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  • Writer's pictureAlexander Aibel

Dark Horses

The grim story behind New York City’s horse-drawn carriages.

By Alexander Aibel

For some (probably unpleasant) reason I can’t remember, I was in Times Square one day last spring. I was doing my best to dodge eager tourists on my way to the 42nd Street subway station—head down, earbuds in. Suddenly, something caught my attention: a beautiful horse galloping straight towards me, right down the middle of 7th Avenue.

The horse looked neither happy, free, nor majestic. Instead, it looked frightened and confused. It had lost its carriage, in which I imagined bewildered sightseers or a flustered young couple in love, and now it wandered the streets aimlessly, unmoored. Had this horse come all the way to Times Square from the park? How did a horse even get loose, let alone make it this far on its own? And where did it, in fact, belong?

I set out to answer these questions as my alter ego, “Aibel the Stable Inquirer.” I even pitched a cheery Blue Note to document my quest. Pen (well, Voice Memos app) in hand, I took to the streets in search of truth. What I found was a gloomy reality.

I began my mission at the Clinton Park Stables. I ventured to 52nd and 11th Avenue to see this mysterious abode and meet the riders and caretakers of New York’s fabled urban ponies. But everyone I asked to interview immediately turned me away. The conditions in the stalls were dishearteningly ugly—what was this equine hellhole? I returned to my computer to find out more.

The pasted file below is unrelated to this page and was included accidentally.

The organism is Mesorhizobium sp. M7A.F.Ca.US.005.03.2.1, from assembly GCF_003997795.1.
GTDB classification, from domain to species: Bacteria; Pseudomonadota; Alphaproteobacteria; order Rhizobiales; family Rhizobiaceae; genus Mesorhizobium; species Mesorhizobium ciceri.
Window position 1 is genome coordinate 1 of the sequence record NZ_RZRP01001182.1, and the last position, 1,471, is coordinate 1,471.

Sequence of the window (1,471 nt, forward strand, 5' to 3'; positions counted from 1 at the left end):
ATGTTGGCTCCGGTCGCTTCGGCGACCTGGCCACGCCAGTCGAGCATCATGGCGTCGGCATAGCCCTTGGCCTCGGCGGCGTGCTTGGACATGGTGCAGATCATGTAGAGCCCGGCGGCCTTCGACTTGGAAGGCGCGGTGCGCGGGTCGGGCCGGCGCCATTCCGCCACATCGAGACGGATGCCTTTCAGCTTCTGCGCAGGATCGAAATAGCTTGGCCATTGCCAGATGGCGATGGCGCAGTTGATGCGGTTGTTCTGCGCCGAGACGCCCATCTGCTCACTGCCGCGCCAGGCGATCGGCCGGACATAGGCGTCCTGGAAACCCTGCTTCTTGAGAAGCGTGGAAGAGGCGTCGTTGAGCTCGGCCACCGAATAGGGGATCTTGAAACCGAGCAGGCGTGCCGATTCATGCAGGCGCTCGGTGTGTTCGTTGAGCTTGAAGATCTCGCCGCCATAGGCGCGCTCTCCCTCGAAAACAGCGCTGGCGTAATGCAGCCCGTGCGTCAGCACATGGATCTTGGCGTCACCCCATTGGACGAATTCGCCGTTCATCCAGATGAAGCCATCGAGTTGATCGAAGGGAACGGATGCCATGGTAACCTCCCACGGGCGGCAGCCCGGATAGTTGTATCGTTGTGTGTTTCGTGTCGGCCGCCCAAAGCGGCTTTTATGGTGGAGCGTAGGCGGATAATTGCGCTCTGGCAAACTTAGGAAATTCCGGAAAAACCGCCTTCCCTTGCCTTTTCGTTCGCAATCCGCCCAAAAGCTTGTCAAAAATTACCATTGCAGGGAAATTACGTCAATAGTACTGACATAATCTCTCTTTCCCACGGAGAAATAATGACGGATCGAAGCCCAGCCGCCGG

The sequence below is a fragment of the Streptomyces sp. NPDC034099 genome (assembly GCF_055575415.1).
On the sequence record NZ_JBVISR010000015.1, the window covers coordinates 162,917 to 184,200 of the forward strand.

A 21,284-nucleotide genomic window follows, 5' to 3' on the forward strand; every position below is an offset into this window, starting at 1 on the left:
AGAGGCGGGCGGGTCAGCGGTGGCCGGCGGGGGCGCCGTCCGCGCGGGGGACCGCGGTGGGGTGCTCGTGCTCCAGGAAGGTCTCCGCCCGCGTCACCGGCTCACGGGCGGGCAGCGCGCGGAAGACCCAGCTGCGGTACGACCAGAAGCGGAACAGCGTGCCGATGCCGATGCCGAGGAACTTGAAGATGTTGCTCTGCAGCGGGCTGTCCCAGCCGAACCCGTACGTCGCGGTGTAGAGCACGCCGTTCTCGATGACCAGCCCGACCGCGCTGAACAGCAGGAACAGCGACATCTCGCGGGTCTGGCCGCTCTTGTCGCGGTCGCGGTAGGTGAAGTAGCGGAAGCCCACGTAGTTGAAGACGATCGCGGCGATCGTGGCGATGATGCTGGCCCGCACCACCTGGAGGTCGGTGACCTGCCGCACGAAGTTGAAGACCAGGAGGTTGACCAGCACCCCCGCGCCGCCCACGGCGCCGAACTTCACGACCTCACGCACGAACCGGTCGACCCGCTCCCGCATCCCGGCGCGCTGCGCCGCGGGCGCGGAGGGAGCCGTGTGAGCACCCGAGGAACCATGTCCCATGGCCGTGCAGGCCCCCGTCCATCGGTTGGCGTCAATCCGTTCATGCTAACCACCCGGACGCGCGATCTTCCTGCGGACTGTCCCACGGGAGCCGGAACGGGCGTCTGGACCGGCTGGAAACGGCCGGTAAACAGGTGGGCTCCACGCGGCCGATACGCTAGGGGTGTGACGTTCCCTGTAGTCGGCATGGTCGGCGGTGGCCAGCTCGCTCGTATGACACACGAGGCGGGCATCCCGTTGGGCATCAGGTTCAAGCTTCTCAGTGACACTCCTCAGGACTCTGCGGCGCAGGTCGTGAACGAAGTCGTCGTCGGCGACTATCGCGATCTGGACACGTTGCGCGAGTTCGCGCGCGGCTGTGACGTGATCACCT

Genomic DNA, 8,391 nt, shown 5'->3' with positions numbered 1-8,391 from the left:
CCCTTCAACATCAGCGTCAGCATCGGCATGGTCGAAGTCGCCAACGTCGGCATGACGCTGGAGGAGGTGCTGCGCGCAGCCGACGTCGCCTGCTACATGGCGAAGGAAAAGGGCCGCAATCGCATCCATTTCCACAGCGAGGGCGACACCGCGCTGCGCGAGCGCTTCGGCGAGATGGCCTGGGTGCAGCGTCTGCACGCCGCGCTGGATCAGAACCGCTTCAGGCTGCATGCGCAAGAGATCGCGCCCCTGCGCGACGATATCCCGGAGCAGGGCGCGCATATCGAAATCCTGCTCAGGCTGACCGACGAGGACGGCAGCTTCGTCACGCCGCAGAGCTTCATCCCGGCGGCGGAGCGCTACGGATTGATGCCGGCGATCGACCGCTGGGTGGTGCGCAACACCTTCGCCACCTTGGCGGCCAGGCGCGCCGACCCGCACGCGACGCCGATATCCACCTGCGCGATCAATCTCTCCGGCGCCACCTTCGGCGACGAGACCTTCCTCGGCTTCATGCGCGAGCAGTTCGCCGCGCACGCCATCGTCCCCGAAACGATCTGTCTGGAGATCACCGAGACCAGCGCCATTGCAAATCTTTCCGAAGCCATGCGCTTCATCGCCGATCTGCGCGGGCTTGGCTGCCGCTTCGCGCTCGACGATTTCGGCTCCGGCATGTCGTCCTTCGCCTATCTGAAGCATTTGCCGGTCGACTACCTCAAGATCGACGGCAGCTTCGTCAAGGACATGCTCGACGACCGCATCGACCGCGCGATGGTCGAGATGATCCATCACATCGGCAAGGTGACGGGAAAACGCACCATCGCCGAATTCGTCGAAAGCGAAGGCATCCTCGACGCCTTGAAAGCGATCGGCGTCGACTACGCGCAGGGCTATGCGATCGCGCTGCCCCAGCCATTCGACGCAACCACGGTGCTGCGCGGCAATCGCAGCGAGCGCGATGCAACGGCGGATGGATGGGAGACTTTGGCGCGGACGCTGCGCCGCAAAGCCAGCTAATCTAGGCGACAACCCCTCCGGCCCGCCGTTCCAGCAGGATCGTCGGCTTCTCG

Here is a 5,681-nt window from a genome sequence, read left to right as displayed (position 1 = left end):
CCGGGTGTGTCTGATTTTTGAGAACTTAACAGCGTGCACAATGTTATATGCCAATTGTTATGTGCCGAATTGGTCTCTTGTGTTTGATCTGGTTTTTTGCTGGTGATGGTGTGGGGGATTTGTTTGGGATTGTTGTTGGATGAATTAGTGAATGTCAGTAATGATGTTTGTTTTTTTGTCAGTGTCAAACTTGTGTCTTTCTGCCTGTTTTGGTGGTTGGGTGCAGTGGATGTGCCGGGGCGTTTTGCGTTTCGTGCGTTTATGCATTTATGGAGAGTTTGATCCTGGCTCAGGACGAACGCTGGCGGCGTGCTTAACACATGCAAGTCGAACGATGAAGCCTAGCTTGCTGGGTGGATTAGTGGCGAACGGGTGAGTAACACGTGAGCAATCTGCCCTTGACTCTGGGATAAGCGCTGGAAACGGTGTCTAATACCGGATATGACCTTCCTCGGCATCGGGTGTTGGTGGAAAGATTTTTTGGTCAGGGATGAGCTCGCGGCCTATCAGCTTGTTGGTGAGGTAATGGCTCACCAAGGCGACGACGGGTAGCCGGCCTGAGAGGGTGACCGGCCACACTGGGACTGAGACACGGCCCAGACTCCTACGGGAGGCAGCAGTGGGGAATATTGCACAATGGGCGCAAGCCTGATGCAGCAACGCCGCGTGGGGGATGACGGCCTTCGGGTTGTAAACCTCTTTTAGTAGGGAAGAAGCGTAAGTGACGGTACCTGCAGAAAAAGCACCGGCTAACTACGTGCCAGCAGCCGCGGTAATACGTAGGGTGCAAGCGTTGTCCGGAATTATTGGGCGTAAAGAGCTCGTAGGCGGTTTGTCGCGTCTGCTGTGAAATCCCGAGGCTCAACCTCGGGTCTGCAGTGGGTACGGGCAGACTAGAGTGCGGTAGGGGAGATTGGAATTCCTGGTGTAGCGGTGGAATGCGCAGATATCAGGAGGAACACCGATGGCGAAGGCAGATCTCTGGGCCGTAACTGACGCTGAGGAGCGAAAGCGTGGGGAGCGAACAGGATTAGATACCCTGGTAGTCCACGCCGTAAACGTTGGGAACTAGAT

Illustration by Hazel Lu

Years ago, Mayor de Blasio attempted to ban horses from Manhattan, but actor and (evidently) part-time animal activist Liam Neeson vehemently opposed this crusade. He claimed the horses were well-cared for, and that removing them would be erasing Manhattan’s history.

I’m sorry, Mr. Neeson, I love your films. Taken? A modern classic. but what I saw were rotting walls, tiny stalls, and scared horses forced to parade through the country’s busiest city, instead of pastures to graze and clean air. I was horrified.

I went to Christina Graham, BC ’23, a regular of Kensington Stables, located in Brooklyn, to see if my suspicions could be confirmed. Graham spent her childhood riding and working with horses in Brooklyn and said that Kensington runs the only stables in the city where one can leisurely ride horses. Though she loved her time at the stables, she wilted at the dismal conditions many of the horses face.

Graham agrees that the city’s horses are exploited and should not be made to work as tour guides. “Horses are not supposed to be carrying the weight that they do,” she said. “The way you’re supposed to take care of horses—you take them out for exercise, then you let them out to graze, or put them in their stall, where they have water and food at all times … they need constant fuel and energy.” In the New York City tourism business, attention and resources like this are nowhere to be found; not for humans either, I might add. Even Kensington Stables has very small stalls packed right next to one another, and sicknesses like ringworm spread easily.

Today, horses remain in the city as a way of preserving “history” and “culture,” and as an attraction for wide-eyed visitors. Might I suggest tophats or chamber pots, to evoke a similar historical charm? Cholera, perhaps? Those overworked and mistreated horses are as anachronistic in this city as the medieval conditions we keep them in. And as for New York’s culture: People-watch on the 1 train til the end of the line, and I guarantee that’s all you need.


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